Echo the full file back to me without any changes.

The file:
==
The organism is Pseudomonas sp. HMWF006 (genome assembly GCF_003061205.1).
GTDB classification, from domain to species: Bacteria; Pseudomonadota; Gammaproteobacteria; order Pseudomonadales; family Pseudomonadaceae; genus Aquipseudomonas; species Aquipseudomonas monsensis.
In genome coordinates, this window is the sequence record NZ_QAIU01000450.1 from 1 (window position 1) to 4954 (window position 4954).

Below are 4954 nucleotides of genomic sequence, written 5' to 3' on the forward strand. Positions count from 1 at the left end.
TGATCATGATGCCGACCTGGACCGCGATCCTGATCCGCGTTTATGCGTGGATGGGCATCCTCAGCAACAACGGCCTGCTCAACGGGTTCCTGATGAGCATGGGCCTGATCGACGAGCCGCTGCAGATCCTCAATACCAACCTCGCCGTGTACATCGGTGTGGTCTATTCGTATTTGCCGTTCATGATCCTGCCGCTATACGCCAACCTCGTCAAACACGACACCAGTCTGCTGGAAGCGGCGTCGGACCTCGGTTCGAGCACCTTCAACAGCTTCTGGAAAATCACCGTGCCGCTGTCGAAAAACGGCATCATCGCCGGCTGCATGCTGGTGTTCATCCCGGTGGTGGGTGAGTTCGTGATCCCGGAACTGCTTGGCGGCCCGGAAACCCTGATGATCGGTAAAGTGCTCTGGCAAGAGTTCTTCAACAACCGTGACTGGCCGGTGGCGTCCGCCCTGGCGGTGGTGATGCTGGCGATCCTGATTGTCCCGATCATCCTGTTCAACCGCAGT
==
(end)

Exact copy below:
The organism is Pseudomonas sp. HMWF006 (genome assembly GCF_003061205.1).
GTDB classification, from domain to species: Bacteria; Pseudomonadota; Gammaproteobacteria; order Pseudomonadales; family Pseudomonadaceae; genus Aquipseudomonas; species Aquipseudomonas monsensis.
In genome coordinates, this window is the sequence record NZ_QAIU01000450.1 from 1 (window position 1) to 4954 (window position 4954).

Below are 4954 nucleotides of genomic sequence, written 5' to 3' on the forward strand. Positions count from 1 at the left end.
TGATCATGATGCCGACCTGGACCGCGATCCTGATCCGCGTTTATGCGTGGATGGGCATCCTCAGCAACAACGGCCTGCTCAACGGGTTCCTGATGAGCATGGGCCTGATCGACGAGCCGCTGCAGATCCTCAATACCAACCTCGCCGTGTACATCGGTGTGGTCTATTCGTATTTGCCGTTCATGATCCTGCCGCTATACGCCAACCTCGTCAAACACGACACCAGTCTGCTGGAAGCGGCGTCGGACCTCGGTTCGAGCACCTTCAACAGCTTCTGGAAAATCACCGTGCCGCTGTCGAAAAACGGCATCATCGCCGGCTGCATGCTGGTGTTCATCCCGGTGGTGGGTGAGTTCGTGATCCCGGAACTGCTTGGCGGCCCGGAAACCCTGATGATCGGTAAAGTGCTCTGGCAAGAGTTCTTCAACAACCGTGACTGGCCGGTGGCGTCCGCCCTGGCGGTGGTGATGCTGGCGATCCTGATTGTCCCGATCATCCTGTTCAACCGCAGT